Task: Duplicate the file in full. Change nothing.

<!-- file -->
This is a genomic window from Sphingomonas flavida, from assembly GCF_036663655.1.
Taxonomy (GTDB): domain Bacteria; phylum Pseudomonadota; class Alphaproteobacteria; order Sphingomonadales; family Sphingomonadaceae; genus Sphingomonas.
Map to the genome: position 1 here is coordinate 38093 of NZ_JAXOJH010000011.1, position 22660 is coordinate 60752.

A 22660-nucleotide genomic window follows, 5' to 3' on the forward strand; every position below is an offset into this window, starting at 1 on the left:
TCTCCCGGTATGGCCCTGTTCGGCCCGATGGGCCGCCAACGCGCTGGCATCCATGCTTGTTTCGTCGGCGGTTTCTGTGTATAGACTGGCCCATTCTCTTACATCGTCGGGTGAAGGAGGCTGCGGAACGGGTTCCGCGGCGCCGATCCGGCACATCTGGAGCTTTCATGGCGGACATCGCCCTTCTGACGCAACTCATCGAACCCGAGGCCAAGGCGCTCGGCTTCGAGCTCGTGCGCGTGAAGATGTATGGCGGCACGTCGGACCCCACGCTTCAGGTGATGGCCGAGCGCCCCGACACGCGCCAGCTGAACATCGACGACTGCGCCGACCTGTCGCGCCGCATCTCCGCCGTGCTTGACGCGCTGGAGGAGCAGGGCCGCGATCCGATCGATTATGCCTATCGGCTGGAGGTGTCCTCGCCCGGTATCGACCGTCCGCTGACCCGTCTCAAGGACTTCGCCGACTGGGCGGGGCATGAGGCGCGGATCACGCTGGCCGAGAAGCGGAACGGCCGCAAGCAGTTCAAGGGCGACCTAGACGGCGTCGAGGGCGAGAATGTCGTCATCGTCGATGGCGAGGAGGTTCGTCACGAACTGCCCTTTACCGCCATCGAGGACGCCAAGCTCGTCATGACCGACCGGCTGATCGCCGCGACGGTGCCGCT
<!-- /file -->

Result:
This is a genomic window from Sphingomonas flavida, from assembly GCF_036663655.1.
Taxonomy (GTDB): domain Bacteria; phylum Pseudomonadota; class Alphaproteobacteria; order Sphingomonadales; family Sphingomonadaceae; genus Sphingomonas.
Map to the genome: position 1 here is coordinate 38093 of NZ_JAXOJH010000011.1, position 22660 is coordinate 60752.

A 22660-nucleotide genomic window follows, 5' to 3' on the forward strand; every position below is an offset into this window, starting at 1 on the left:
TCTCCCGGTATGGCCCTGTTCGGCCCGATGGGCCGCCAACGCGCTGGCATCCATGCTTGTTTCGTCGGCGGTTTCTGTGTATAGACTGGCCCATTCTCTTACATCGTCGGGTGAAGGAGGCTGCGGAACGGGTTCCGCGGCGCCGATCCGGCACATCTGGAGCTTTCATGGCGGACATCGCCCTTCTGACGCAACTCATCGAACCCGAGGCCAAGGCGCTCGGCTTCGAGCTCGTGCGCGTGAAGATGTATGGCGGCACGTCGGACCCCACGCTTCAGGTGATGGCCGAGCGCCCCGACACGCGCCAGCTGAACATCGACGACTGCGCCGACCTGTCGCGCCGCATCTCCGCCGTGCTTGACGCGCTGGAGGAGCAGGGCCGCGATCCGATCGATTATGCCTATCGGCTGGAGGTGTCCTCGCCCGGTATCGACCGTCCGCTGACCCGTCTCAAGGACTTCGCCGACTGGGCGGGGCATGAGGCGCGGATCACGCTGGCCGAGAAGCGGAACGGCCGCAAGCAGTTCAAGGGCGACCTAGACGGCGTCGAGGGCGAGAATGTCGTCATCGTCGATGGCGAGGAGGTTCGTCACGAACTGCCCTTTACCGCCATCGAGGACGCCAAGCTCGTCATGACCGACCGGCTGATCGCCGCGACGGTGCCGCT